Untold misfortune could be thus obviated in many, though unfortunately not all, instances, and many women would be spared a life-long martyrdom. For as matters now stand, many women are the actual martyrs to their duty, in particular when we consider that often, in the fulfillment of their procreative obligation, and while they are giving life to a new being, they are often compelled to sacrifice their own.

Woman has, indeed, come out with the short end of the bargain in human reproductive life; she is often like the soldier who must stay at his post and lay down his life. To be sure, the fact cannot be denied that if woman is exposed, on account of her sexual life and the attendant consequences, to early death death while relatively young far more than is man, this is not inevitable and is frequently brought about through her own fault.

Every girl and every woman should undergo a medical examination before marriage and before childbirth. In this way anemic girls should be prevented from marrying until their chlorotic condition or their pulmonary disease, if present has been recovered from. This is something which I am constantly preaching to mothers with anemic daughters, and which is unfortunately often disregarded. Hard labor or miscarriage, indeed, occur very frequently among women who are not entirely healthy, that is, have previously been sick.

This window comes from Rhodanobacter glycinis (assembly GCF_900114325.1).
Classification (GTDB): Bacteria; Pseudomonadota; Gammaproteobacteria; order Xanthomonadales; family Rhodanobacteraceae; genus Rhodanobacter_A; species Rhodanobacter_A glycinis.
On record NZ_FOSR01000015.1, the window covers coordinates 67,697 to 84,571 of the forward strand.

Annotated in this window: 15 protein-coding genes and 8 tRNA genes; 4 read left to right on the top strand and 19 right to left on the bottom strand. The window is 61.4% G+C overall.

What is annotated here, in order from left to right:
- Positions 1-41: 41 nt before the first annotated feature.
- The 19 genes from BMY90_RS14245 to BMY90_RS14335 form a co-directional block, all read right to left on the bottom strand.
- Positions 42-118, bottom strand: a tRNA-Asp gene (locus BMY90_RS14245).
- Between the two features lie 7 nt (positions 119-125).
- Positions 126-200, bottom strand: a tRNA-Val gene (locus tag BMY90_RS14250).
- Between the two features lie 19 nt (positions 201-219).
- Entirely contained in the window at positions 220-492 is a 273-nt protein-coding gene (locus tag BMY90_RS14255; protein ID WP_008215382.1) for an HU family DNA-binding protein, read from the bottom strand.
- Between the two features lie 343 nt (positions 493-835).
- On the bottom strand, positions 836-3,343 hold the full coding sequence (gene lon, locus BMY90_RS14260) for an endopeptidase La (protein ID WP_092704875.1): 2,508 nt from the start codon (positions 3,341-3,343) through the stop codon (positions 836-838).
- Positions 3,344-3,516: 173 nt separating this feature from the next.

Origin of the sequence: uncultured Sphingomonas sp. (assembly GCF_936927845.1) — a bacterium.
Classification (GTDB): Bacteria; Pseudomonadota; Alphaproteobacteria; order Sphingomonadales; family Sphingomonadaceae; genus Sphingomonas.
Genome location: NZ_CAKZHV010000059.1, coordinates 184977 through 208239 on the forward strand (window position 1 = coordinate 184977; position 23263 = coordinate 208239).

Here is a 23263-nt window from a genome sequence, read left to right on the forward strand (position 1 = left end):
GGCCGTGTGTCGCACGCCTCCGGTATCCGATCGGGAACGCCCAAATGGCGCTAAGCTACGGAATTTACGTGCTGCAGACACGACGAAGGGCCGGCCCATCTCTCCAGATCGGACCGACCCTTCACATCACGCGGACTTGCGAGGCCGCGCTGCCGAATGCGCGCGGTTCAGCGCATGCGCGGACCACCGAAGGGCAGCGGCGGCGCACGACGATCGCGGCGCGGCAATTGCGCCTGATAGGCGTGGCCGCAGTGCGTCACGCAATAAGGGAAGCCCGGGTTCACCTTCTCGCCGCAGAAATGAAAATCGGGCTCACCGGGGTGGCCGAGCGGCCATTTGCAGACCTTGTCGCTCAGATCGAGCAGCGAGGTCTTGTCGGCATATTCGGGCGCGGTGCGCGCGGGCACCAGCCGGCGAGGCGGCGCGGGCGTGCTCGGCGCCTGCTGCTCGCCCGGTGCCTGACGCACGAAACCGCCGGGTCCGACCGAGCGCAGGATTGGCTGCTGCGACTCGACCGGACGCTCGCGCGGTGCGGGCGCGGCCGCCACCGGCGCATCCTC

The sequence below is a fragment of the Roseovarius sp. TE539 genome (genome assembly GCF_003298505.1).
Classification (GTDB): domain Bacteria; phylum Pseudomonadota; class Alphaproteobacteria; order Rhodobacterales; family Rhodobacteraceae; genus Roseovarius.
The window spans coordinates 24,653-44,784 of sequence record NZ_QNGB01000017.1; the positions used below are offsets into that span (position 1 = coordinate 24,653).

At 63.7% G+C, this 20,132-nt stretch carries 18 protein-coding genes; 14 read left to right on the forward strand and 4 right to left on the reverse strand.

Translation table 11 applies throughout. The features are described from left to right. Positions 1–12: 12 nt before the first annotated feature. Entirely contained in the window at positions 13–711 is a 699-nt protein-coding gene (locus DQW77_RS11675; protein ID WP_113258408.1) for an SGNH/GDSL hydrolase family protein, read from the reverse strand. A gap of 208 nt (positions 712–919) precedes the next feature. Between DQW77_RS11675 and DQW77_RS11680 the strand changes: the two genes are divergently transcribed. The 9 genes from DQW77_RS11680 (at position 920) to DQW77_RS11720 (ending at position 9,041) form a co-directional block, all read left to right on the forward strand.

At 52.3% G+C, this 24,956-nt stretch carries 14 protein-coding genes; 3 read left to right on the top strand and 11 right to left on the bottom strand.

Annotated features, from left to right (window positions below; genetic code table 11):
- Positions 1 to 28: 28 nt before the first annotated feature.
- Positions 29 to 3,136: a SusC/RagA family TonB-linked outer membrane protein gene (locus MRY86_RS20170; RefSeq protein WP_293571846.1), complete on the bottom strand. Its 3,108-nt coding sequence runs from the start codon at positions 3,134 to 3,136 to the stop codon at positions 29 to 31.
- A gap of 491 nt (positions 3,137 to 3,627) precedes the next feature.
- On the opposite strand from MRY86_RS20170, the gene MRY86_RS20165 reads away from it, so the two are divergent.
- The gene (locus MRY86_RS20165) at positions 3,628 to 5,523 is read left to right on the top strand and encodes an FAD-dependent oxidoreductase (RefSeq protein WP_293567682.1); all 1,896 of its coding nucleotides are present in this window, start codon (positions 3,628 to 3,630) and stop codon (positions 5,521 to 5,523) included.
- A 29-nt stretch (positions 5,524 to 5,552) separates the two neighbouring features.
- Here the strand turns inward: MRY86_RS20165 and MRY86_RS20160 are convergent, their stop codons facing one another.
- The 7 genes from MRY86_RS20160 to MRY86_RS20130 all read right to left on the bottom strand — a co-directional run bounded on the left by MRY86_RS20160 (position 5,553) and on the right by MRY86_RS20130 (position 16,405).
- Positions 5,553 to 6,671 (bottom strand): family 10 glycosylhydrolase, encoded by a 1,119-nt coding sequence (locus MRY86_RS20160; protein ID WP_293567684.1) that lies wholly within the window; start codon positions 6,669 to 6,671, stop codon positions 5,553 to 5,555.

And not infrequently the imprudence of a woman is responsible for a miscarriage. Many a woman, in her enjoyment of life, forgets the sacred obligations entailed by future motherhood, indulging herself in dancing, riding, sports, mountain climbing, etc., during the earlier months of pregnancy. In this connection we learn from history that the wife of Emperor Maximilian, the beautiful Marie of Burgundy, although some months pregnant, joined in a hunt, was thrown from her horse and lost her life in consequence of a miscarriage thus induced.

Even where miscarriages run a favorable course, they may very frequently be the source of persistent disorders of the reproductive organs, with serious results as regards the general system and even premature death.

Highly dangerous consequences may obtain where a miscarriage is artificially induced.

As various statistical records have shown, the result is a miserable death in the very great majority of cases, the introduction of infective germs through the puncture of the membranes which brings on the miscarriage resulting in septic infection of the blood-stream and death after frightful suffering.

While the consequences of abortion are not in all cases so tragic, other serious effects which may likewise prove fatal after a varying period of time may be produced, since even in otherwise successful abortions portions of the ovum or its membranes may remain behind and this be followed, through the agency of the ever-present putrefactive germs, by severe suppurative inflammation of the uterus.

If death does not result, there follows a disturbance which often continues for a number of years and requires serious operations, with the result that the woman's general health is markedly undermined and her body reduced practically to skin and bones.